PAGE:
Penguins goalie Matt Murray ready to ring in new year | TribLIVE.com
Penguins/NHL

Penguins goalie Matt Murray ready to ring in new year

Jonathan Bombulie
1658732_web1_gtr-pens06-040119
Chaz Palla | Tribune-Review
Penguins goaltender Matt Murray makes a save again the Hurricanes in the second period March 31, 2019 at PPG Paints Arena.

Last June, Pittsburgh Penguins goalie Matt Murray got a ring.

It just wasn’t the kind of ring he has grown accustomed to receiving at the end of a hockey season.

It was a wedding ring.

Murray and his wife, Christina, held a surprise wedding at the couple’s lake house, letting only their closest friends and family members know in advance before a private ceremony. Murray’s prized Newfoundlands, Leo and Beckham, were his groomsmen.

“We don’t love the attention, so we did it quick, just the two of us at our lake house,” Murray said. “It was awesome. I loved it.”

Now about that other kind of ring …

At the end of his first two NHL seasons, Murray closed things with a championship.

At the end of his third season, the Penguins dropped a closely contested, six-game, second-round series to the Washington Capitals, who went on to claim the Stanley Cup a few weeks later. The Penguins could easily have rationalized that they were close to championship caliber.

At the end of his fourth season, no such excuses could be made. The Penguins had an up-and-down regular season followed by a humiliating first-round sweep at the hands of the New York Islanders.

With one day left before the start of training camp Friday in Cranberry, Murray thinks there’s one lesson the Penguins can take from their postseason failure.

“As a group, the way we handle it could be good for us, honestly,” Murray said. “We’re coming from a place where we got humbled last year. We didn’t play the right way. There’s a lot of things we can learn from that. We can take one more good look at last year and then start to move forward and heed the lessons from it.”

Murray’s comments echo those made by coach Mike Sullivan and general manager Jim Rutherford all summer. The Penguins will rebound, they say, by playing the right way.

It’s easy to see why this would appeal to a goaltender. Playing the right way, as Sullivan defines it, includes conscientious defense and puck management, thus avoiding odd-man rushes as much as possible.

“I think that’s how you win nowadays,” Murray said. “It’s not necessarily about who has the most skill anymore. It’s who’s going to play the best team game and not beat yourself. You’ve got to force the other team to beat you if you’re going to lose. That’s I think the biggest lesson we can take from last year heading into this year.”

While the Penguins have a plan to turn around their team game, Murray’s goals for the season include continuing his trajectory from a year ago. After returning from injury Dec. 15, he went 25-9-5 the rest of the way. His .930 save percentage during that span was fifth-best in the league.

“I feel good,” Murray said. “Just trying to keep building.”

As Murray’s game keeps building, he is quickly evolving from one of the younger players in the locker room to a respected veteran presence.

The kind of player that has a few rings … the championship variety as well as the wedding kind.

“Yeah, everybody’s getting old now,” Murray said. “Me and (Bryan Rust), we used to live together in Wilkes-Barre and now to see us, we both went out for dinner the other day and we were like, ‘Wow, we’re both married now. We’ve come a long way.’ ”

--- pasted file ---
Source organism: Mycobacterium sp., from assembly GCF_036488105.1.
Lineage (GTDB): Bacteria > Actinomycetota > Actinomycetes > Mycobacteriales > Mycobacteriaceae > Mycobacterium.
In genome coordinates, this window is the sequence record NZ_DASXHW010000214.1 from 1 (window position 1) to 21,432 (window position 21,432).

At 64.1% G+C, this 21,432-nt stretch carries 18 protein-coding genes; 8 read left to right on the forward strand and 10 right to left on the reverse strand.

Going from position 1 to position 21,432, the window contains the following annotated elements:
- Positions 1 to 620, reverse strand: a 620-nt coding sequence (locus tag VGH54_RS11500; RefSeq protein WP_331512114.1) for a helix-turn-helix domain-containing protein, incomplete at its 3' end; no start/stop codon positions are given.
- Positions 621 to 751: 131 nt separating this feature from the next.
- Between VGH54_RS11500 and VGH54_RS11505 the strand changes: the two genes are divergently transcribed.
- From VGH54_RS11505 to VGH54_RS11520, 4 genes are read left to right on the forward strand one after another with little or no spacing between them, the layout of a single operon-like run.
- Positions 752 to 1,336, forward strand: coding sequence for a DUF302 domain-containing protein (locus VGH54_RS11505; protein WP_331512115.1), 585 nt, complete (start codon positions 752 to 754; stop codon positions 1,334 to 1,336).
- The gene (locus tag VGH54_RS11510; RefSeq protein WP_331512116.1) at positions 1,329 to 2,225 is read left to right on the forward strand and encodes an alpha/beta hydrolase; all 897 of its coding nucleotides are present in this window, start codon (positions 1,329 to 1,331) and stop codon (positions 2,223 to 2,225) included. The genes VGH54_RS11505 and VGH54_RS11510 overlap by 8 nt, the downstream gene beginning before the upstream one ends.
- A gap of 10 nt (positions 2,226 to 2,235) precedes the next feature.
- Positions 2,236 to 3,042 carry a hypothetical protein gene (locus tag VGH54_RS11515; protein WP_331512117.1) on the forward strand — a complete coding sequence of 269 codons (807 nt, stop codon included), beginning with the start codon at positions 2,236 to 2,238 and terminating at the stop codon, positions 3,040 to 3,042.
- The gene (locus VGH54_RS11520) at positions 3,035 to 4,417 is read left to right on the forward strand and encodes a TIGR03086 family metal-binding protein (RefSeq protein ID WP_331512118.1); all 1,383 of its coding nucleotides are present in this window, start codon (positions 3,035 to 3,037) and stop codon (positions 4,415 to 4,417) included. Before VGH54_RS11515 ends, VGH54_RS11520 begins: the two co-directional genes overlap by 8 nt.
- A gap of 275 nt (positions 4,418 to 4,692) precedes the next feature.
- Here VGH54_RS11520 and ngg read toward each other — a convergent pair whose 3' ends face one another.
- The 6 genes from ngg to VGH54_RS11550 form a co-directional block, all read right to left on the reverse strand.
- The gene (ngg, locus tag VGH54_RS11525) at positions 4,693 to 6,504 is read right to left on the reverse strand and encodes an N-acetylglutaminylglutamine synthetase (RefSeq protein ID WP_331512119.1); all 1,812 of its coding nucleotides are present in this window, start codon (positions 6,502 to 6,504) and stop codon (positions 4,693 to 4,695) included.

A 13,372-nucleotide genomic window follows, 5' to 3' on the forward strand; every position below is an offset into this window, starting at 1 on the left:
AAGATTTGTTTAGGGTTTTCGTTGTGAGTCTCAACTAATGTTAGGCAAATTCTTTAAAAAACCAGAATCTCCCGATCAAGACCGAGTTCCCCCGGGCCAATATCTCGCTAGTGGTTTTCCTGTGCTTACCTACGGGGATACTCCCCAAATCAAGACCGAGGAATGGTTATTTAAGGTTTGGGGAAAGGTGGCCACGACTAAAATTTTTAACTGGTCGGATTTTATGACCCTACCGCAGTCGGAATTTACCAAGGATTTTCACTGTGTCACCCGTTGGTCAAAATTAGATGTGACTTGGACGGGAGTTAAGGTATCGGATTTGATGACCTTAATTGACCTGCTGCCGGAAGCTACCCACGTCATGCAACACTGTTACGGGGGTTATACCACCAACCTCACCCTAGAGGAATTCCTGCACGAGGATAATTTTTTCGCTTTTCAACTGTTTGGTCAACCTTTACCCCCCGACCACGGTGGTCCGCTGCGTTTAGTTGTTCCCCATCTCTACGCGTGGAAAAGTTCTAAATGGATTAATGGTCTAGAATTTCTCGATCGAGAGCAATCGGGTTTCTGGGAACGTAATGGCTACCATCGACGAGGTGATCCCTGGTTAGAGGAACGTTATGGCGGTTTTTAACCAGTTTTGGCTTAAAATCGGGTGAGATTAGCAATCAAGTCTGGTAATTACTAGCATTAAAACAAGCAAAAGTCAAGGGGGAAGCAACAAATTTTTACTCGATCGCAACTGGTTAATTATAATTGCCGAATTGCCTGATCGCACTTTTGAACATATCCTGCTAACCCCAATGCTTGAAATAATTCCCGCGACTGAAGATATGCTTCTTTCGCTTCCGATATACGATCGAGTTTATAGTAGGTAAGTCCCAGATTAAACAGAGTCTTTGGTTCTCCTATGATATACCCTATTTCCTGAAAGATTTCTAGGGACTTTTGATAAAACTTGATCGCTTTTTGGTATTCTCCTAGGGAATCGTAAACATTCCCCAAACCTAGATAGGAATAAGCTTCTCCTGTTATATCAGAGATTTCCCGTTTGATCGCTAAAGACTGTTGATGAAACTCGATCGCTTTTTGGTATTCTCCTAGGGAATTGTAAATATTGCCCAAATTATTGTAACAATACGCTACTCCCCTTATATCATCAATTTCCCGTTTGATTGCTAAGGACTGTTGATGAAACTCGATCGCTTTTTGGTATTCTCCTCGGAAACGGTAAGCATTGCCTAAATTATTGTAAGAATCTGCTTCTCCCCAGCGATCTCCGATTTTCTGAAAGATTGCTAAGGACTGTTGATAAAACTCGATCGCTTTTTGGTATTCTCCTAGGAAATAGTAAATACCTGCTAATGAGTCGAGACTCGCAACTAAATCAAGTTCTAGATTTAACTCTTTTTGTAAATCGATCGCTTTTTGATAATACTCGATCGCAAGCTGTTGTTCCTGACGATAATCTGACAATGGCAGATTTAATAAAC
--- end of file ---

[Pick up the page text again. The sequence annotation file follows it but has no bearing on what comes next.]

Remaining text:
Follow the Pittsburgh Penguins all season long.

Jonathan Bombulie is a Tribune-Review assistant sports editor. You can contact Jonathan by email at [email protected] or via Twitter .

Categories: Sports | Penguins
TribLIVE commenting policy

You are solely responsible for your comments and by using TribLive.com you agree to our Terms of Service.

We moderate comments. Our goal is to provide substantive commentary for a general readership. By screening submissions, we provide a space where readers can share intelligent and informed commentary that enhances the quality of our news and information.

While most comments will be posted if they are on-topic and not abusive, moderating decisions are subjective. We will make them as carefully and consistently as we can. Because of the volume of reader comments, we cannot review individual moderation decisions with readers.

We value thoughtful comments representing a range of views that make their point quickly and politely. We make an effort to protect discussions from repeated comments either by the same reader or different readers

We follow the same standards for taste as the daily newspaper. A few things we won't tolerate: personal attacks, obscenity, vulgarity, profanity (including expletives and letters followed by dashes), commercial promotion, impersonations, incoherence, proselytizing and SHOUTING. Don't include URLs to Web sites.

We do not edit comments. They are either approved or deleted. We reserve the right to edit a comment that is quoted or excerpted in an article. In this case, we may fix spelling and punctuation.

We welcome strong opinions and criticism of our work, but we don't want comments to become bogged down with discussions of our policies and we will moderate accordingly.

We appreciate it when readers and people quoted in articles or blog posts point out errors of fact or emphasis and will investigate all assertions. But these suggestions should be sent via e-mail. To avoid distracting other readers, we won't publish comments that suggest a correction. Instead, corrections will be made in a blog post or in an article.